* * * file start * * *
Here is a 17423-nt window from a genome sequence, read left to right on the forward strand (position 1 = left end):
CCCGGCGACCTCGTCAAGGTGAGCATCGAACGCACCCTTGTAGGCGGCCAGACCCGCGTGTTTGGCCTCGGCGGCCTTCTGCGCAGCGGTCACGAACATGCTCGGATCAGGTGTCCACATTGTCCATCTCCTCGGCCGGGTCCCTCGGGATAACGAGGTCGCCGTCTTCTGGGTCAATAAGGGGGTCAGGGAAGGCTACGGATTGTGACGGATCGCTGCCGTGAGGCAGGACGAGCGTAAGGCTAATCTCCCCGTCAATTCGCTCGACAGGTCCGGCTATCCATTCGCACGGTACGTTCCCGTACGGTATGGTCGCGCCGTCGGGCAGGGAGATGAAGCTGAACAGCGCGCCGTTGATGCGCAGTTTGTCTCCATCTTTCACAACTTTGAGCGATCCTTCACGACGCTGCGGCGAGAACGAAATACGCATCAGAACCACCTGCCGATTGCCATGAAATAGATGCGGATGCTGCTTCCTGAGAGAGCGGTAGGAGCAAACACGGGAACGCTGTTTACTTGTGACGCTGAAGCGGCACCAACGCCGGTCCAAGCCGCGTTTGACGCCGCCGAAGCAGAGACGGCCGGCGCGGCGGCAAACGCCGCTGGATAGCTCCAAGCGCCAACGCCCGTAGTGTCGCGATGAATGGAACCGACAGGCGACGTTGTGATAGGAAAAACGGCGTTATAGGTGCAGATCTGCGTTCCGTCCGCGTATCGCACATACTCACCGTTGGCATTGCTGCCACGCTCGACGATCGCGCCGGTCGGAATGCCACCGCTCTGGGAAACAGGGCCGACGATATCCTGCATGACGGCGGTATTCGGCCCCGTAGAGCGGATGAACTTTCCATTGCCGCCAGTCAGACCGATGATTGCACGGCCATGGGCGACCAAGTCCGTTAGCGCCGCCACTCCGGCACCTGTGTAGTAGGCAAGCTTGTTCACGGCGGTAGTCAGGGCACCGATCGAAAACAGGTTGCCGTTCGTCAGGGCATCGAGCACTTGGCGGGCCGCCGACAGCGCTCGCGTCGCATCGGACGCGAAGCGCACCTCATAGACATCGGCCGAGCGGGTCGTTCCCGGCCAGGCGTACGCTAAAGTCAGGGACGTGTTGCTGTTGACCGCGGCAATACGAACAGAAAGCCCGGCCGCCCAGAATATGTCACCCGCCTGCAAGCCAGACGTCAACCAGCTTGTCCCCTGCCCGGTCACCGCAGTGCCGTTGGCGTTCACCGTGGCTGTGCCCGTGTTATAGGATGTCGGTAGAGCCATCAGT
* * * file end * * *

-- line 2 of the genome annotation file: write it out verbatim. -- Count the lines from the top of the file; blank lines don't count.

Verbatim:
CCCGGCGACCTCGTCAAGGTGAGCATCGAACGCACCCTTGTAGGCGGCCAGACCCGCGTGTTTGGCCTCGGCGGCCTTCTGCGCAGCGGTCACGAACATGCTCGGATCAGGTGTCCACATTGTCCATCTCCTCGGCCGGGTCCCTCGGGATAACGAGGTCGCCGTCTTCTGGGTCAATAAGGGGGTCAGGGAAGGCTACGGATTGTGACGGATCGCTGCCGTGAGGCAGGACGAGCGTAAGGCTAATCTCCCCGTCAATTCGCTCGACAGGTCCGGCTATCCATTCGCACGGTACGTTCCCGTACGGTATGGTCGCGCCGTCGGGCAGGGAGATGAAGCTGAACAGCGCGCCGTTGATGCGCAGTTTGTCTCCATCTTTCACAACTTTGAGCGATCCTTCACGACGCTGCGGCGAGAACGAAATACGCATCAGAACCACCTGCCGATTGCCATGAAATAGATGCGGATGCTGCTTCCTGAGAGAGCGGTAGGAGCAAACACGGGAACGCTGTTTACTTGTGACGCTGAAGCGGCACCAACGCCGGTCCAAGCCGCGTTTGACGCCGCCGAAGCAGAGACGGCCGGCGCGGCGGCAAACGCCGCTGGATAGCTCCAAGCGCCAACGCCCGTAGTGTCGCGATGAATGGAACCGACAGGCGACGTTGTGATAGGAAAAACGGCGTTATAGGTGCAGATCTGCGTTCCGTCCGCGTATCGCACATACTCACCGTTGGCATTGCTGCCACGCTCGACGATCGCGCCGGTCGGAATGCCACCGCTCTGGGAAACAGGGCCGACGATATCCTGCATGACGGCGGTATTCGGCCCCGTAGAGCGGATGAACTTTCCATTGCCGCCAGTCAGACCGATGATTGCACGGCCATGGGCGACCAAGTCCGTTAGCGCCGCCACTCCGGCACCTGTGTAGTAGGCAAGCTTGTTCACGGCGGTAGTCAGGGCACCGATCGAAAACAGGTTGCCGTTCGTCAGGGCATCGAGCACTTGGCGGGCCGCCGACAGCGCTCGCGTCGCATCGGACGCGAAGCGCACCTCATAGACATCGGCCGAGCGGGTCGTTCCCGGCCAGGCGTACGCTAAAGTCAGGGACGTGTTGCTGTTGACCGCGGCAATACGAACAGAAAGCCCGGCCGCCCAGAATATGTCACCCGCCTGCAAGCCAGACGTCAACCAGCTTGTCCCCTGCCCGGTCACCGCAGTGCCGTTGGCGTTCACCGTGGCTGTGCCCGTGTTATAGGATGTCGGTAGAGCCATCAGT